Ski patrollers are the most important people at any ski resort. The services they provide are beyond value. Patrollers perform avalanche safety, save lives and limbs, reset boundaries ropes and signage after every storm, decide what can be skied each day, answer an onslaught of questions, work long hours, handle high explosives, rope people off broken chairlifts, fire canons, train dogs to save you, and ski like demons. Patrollers spend everyday on the mountain making sure you’re as safe as possible.
What’s fascinating is that we don’t pay nor treat ski patrollers very well here in the US of A.
Most ski patrollers in the USA make about $10 per hour their first year and hopefully make about $20 per hour once they’ve been around a long time. They generally receive no benefits, no holiday pay, and have to work over 48 hours per week to acquire overtime pay.
Most ski patrollers are only employed about 4 months per year. It’s a big job with huge responsibilities that requires a big sacrifice.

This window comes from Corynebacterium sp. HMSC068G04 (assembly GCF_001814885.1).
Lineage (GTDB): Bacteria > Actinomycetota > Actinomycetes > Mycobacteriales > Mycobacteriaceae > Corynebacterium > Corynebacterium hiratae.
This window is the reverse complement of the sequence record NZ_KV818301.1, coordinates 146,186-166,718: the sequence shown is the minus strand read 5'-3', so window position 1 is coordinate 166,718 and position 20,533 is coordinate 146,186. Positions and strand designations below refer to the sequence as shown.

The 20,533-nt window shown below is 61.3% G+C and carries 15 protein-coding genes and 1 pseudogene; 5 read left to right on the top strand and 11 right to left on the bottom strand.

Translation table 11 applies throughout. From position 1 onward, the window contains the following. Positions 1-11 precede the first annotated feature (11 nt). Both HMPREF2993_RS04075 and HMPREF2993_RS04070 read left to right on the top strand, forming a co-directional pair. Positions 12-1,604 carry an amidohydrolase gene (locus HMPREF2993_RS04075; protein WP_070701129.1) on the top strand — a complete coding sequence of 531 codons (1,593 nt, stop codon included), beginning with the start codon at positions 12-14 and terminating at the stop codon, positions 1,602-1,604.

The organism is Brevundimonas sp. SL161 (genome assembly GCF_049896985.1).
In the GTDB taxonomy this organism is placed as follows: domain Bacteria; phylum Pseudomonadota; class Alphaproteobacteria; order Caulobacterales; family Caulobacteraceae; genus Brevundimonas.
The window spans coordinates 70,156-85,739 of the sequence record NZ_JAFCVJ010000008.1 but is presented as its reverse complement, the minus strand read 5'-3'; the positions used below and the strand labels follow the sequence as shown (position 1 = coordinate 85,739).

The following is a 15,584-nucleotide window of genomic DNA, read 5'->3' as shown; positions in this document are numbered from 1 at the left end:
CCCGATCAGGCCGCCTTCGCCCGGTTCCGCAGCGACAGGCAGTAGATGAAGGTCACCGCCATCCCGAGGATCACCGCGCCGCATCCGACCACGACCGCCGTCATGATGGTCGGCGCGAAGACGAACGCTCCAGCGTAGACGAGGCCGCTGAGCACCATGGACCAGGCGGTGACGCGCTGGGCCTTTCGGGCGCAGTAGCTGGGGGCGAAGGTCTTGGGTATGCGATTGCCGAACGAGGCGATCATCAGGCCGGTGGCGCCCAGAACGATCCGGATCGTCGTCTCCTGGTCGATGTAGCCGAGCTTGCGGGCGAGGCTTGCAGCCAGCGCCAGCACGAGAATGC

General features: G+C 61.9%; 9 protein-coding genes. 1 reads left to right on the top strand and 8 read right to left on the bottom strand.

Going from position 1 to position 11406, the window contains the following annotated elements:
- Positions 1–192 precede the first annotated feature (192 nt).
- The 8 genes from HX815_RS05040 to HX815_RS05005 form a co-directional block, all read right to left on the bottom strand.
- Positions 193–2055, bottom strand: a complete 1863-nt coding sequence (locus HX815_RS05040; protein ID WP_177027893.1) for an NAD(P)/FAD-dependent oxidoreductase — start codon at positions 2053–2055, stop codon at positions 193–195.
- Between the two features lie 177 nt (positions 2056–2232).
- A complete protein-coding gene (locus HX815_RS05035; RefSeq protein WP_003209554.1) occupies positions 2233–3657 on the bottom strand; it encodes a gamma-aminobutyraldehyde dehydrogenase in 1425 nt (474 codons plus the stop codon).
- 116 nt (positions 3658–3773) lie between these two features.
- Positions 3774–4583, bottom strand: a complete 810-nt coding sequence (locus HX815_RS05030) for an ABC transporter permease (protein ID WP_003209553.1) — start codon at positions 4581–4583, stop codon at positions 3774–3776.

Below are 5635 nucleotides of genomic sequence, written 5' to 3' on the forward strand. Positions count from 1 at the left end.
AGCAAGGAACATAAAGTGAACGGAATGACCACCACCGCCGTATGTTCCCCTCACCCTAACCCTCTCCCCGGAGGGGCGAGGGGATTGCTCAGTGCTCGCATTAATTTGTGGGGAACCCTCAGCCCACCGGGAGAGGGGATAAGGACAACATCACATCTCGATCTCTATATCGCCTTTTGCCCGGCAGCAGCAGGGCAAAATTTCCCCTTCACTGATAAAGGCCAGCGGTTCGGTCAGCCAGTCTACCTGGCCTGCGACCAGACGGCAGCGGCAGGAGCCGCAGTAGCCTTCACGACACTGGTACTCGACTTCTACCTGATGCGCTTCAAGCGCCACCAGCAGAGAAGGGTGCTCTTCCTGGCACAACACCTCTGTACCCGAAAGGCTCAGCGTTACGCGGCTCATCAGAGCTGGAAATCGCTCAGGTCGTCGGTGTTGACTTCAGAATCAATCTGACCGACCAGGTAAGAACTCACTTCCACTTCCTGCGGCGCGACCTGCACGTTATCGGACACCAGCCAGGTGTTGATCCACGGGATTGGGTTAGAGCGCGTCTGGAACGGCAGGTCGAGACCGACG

Considering all that patrollers do for us and for ski resorts, do we think we should pay them and treat them better? What can ski patrollers do to improve their situation?
Last March, Telluride ski resort’s ski patrollers voted to unionize. They voted 47-1 in favor of unionization. Telluride joins Crested Butte, Steamboat, and The Canyons as unionized ski patrollers.
Is this the first step towards improving pay, benefits, and treatment of ski patrollers is the USA? We certainly hope so. We’d love to see ski patrollers compensated and treated fairly for the work they do. They’re the most valuable people on the mountain.